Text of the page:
During package installation, the management tools will lay out files in the package under the layer root. The AV Filter should continue to scan the files as they are being placed in the package root and it normally would. This ensures that all the files in the layers are initially clean with respect to malware.
2. Container start and execution
For real-time scanning of a container volume, AVs should scan in a way that avoids redundancy. Placeholder files need special consideration. Files modified by the container or new files created in the container are not redirected so redundant scanning is not a concern.
To avoid redundant scans, the AV filter first needs to identify container volumes and placeholders on those volumes. For various reasons there is no direct way for an AV filter to query if a volume is a container volume or if a given file is a placeholder file. The isolation filter hides the placeholder reparse point for application compatibility reasons (some applications do not behave correctly if they are aware they are accessing reparse points). Also, a volume is only a container volume while a container is running. The container may be stopped and the volume may remain remounted. Instead, in pre-create, the AV filter must query the file object to determine if it is being opened in the context of a container. It can then attach and ECP to the create and receive the placeholder state on create completion.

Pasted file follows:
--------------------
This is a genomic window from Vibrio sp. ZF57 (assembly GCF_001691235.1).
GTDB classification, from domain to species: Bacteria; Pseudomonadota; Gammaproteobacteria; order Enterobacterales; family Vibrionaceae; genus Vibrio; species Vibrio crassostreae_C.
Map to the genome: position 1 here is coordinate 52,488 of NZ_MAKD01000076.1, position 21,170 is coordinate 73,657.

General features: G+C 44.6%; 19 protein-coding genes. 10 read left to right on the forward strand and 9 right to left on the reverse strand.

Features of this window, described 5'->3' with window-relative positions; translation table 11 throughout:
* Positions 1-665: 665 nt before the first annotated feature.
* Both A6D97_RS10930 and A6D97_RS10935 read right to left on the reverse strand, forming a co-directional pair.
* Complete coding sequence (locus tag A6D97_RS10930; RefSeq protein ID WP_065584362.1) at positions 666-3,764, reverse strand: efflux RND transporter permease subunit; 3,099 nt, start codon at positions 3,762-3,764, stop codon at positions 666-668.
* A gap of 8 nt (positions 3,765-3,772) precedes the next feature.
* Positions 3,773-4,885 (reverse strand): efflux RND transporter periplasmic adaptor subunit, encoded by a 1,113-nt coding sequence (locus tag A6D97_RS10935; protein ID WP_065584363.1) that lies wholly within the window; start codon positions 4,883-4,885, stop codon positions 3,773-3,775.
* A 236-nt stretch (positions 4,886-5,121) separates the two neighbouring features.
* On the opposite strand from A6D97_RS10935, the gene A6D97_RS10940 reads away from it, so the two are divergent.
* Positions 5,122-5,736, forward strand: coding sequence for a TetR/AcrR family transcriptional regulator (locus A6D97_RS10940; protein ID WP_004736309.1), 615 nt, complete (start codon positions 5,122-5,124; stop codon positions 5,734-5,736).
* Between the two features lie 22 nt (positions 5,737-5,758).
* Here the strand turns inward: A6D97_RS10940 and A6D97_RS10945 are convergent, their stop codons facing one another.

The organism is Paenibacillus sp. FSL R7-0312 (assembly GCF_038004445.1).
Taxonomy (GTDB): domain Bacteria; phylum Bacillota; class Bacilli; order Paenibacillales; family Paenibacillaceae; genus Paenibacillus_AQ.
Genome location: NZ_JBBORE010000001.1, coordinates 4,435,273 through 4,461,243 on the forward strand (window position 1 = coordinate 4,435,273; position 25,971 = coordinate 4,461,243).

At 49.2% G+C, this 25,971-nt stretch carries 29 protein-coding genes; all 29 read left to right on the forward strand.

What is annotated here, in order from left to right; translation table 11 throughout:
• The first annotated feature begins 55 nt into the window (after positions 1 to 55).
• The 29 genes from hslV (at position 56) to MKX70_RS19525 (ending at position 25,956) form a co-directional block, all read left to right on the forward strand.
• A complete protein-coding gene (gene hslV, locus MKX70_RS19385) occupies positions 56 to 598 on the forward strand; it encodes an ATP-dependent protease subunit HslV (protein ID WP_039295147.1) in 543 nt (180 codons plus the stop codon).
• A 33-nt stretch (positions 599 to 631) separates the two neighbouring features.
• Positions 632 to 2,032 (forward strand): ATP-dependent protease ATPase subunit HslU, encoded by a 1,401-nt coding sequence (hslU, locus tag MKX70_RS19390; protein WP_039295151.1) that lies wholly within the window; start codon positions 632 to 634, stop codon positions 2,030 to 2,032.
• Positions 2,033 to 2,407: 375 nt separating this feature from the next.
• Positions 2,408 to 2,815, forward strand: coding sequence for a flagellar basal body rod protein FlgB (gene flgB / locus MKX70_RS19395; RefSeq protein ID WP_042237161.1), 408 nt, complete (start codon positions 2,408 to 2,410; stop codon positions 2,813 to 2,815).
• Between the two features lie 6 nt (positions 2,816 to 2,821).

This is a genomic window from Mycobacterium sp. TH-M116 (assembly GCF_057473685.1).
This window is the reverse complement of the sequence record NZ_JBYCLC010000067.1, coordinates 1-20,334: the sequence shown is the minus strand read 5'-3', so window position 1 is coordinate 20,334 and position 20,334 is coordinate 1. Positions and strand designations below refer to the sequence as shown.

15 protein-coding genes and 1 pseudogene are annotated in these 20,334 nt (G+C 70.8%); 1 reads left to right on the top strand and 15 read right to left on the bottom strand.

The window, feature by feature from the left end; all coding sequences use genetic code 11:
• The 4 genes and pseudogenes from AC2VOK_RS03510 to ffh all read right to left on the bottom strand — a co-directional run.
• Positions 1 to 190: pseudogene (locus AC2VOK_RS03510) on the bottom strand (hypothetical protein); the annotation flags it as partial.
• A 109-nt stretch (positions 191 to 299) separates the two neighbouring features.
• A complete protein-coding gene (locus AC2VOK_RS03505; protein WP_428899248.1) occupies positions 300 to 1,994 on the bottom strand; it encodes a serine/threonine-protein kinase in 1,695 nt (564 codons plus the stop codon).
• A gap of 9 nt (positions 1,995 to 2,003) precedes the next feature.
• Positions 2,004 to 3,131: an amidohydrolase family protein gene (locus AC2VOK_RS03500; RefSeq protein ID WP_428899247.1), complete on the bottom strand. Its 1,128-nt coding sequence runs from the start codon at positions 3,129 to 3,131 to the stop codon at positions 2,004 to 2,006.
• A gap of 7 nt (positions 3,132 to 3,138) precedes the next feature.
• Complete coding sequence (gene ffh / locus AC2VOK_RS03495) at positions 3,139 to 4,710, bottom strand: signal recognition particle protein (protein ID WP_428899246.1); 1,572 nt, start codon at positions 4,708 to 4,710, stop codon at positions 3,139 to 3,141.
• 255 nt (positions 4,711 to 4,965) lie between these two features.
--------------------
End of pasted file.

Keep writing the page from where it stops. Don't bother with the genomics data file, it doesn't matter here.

The following changes are need in the AV product:
During pre-create on a container volume, attach an ECP to the Create CallbackData that will receive the placeholder information. These creates can be identified by querying the SILO parameters from the fileobject using IoGetSiloParameters. Note the filter must specify the size in the WCIFS_REDIRECTION_ECP_CONTEXT structure. All the other fields are out fields set if the ECP is acknowledged.
In post-create, if the ECP is acknowledged, examine the ECP redirection flags. The flags will indicate if the open was serviced from package layer or from the scratch root (new or modified files). Flags will also indicate if the package layer is registered and whether it is remote.
For opens that are serviced from a remote layer, AV should skip scanning the file. This is indicated by the redirection flags:
WCIFS_REDIRECTION_FLAGS_CREATE_SERVICED_FROM_LAYER && WCIFS_REDIRECTION_FLAGS_CREATE_SERVICED_FROM_REMOTE_LAYER
Remote layers can be assumed to have been scanned on remote host. Hyper-V Container packages are remote to the utility VM that hosts the container. Those packages will be scanned normally on the Hyper-V host when they are accessed by the utility VM over SMB loop-back.
Since VolumeGUID and FileId do not apply over remote, these fields will not be set.